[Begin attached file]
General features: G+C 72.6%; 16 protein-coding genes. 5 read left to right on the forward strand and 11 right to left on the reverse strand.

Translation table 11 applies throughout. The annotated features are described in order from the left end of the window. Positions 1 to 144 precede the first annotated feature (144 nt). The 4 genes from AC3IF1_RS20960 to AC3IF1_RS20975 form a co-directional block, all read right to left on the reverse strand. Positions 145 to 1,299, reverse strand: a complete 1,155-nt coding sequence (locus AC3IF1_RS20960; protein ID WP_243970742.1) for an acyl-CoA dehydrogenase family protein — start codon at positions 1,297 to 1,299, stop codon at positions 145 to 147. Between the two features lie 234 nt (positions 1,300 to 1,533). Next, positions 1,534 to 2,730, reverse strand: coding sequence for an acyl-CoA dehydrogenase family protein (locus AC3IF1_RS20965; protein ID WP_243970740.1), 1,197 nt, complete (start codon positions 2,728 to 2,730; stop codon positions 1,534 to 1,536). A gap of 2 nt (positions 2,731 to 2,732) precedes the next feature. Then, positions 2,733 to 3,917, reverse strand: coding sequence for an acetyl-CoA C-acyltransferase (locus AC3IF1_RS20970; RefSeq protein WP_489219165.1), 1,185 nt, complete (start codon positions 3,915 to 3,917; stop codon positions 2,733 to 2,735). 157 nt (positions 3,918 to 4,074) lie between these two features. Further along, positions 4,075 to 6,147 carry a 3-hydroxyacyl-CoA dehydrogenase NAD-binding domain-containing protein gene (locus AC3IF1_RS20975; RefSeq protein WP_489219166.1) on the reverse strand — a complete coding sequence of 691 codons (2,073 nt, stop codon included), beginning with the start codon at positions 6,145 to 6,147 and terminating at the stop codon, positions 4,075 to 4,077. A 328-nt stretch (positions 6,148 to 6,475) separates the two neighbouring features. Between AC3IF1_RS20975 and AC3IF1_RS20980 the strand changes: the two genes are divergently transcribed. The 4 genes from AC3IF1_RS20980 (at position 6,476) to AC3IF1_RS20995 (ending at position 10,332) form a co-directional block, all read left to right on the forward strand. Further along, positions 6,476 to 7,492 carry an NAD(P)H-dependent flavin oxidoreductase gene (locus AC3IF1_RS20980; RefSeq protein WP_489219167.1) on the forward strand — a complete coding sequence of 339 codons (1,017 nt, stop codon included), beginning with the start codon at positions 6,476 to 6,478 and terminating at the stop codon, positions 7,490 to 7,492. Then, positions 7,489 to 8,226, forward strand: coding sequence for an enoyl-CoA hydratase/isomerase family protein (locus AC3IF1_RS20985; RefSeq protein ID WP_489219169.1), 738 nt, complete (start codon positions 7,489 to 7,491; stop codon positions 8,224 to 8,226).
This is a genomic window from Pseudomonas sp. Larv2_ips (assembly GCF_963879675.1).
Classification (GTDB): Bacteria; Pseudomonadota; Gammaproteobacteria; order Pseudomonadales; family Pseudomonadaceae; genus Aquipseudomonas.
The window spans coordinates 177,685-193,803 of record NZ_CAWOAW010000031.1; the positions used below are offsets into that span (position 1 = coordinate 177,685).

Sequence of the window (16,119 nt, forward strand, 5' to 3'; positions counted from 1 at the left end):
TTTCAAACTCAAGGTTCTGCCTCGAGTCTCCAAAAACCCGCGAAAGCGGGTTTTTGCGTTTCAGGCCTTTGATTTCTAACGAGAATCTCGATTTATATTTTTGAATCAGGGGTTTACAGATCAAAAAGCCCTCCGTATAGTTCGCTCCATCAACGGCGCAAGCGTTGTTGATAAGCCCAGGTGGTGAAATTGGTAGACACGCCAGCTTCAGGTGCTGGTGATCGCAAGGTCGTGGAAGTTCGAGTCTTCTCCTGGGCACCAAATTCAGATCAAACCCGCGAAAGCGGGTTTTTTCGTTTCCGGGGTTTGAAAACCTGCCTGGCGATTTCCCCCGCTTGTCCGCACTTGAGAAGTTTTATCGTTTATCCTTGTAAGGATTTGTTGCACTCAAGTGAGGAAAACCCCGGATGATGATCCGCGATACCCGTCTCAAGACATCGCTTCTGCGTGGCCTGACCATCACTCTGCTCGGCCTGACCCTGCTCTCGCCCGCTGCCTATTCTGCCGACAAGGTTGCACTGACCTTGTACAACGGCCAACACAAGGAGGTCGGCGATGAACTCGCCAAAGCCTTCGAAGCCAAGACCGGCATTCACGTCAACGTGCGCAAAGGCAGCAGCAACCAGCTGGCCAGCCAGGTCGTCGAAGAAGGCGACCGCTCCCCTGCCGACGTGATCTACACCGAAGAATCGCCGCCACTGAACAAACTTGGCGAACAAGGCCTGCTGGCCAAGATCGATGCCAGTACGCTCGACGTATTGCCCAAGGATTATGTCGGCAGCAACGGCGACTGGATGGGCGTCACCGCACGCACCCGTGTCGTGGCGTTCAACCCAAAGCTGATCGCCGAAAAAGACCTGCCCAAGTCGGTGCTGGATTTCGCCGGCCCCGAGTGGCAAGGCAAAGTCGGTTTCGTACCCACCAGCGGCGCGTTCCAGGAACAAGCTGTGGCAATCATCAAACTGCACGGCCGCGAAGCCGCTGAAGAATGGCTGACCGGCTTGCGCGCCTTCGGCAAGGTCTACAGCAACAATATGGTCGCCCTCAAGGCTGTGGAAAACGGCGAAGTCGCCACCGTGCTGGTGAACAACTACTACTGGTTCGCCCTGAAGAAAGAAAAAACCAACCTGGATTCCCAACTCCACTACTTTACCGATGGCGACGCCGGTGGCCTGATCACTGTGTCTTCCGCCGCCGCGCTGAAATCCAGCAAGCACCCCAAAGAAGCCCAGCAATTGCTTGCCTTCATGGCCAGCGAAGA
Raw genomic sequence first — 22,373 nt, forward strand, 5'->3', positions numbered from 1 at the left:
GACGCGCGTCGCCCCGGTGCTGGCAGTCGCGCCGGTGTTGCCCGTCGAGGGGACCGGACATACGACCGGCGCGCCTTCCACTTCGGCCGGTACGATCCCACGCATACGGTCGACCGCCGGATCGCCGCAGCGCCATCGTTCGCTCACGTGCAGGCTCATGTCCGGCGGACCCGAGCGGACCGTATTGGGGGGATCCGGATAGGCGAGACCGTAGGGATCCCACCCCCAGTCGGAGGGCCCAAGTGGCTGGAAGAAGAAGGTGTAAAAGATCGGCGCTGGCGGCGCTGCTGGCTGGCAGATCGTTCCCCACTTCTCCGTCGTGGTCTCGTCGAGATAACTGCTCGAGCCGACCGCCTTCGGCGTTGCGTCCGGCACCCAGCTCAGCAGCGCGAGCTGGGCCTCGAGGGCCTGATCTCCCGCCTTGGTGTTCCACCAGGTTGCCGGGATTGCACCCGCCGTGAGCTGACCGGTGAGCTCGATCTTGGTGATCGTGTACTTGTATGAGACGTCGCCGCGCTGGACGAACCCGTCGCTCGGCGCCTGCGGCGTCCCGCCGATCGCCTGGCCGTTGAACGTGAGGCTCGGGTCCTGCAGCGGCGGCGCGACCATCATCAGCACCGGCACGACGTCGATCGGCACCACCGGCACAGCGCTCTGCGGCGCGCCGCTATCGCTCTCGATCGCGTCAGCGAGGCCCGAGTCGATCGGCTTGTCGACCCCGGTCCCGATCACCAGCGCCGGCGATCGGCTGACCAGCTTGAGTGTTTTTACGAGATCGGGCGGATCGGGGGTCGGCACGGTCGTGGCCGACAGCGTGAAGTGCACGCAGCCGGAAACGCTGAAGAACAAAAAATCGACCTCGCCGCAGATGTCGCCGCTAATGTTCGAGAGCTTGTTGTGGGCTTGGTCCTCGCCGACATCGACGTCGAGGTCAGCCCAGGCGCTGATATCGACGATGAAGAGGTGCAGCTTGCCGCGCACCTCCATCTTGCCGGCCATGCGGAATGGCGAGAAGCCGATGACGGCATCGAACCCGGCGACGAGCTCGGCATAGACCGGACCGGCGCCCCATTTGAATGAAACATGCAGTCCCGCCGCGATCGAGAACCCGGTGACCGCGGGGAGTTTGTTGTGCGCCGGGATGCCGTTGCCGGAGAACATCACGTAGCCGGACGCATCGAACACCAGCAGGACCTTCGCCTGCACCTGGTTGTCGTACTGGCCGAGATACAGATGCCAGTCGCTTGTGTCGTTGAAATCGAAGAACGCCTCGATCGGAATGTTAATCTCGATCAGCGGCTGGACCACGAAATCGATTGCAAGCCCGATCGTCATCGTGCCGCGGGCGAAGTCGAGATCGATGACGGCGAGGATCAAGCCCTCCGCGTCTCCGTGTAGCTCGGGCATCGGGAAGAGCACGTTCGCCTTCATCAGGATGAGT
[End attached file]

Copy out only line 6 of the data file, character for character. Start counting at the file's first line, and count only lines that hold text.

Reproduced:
Sequence of the window (16,119 nt, forward strand, 5' to 3'; positions counted from 1 at the left end):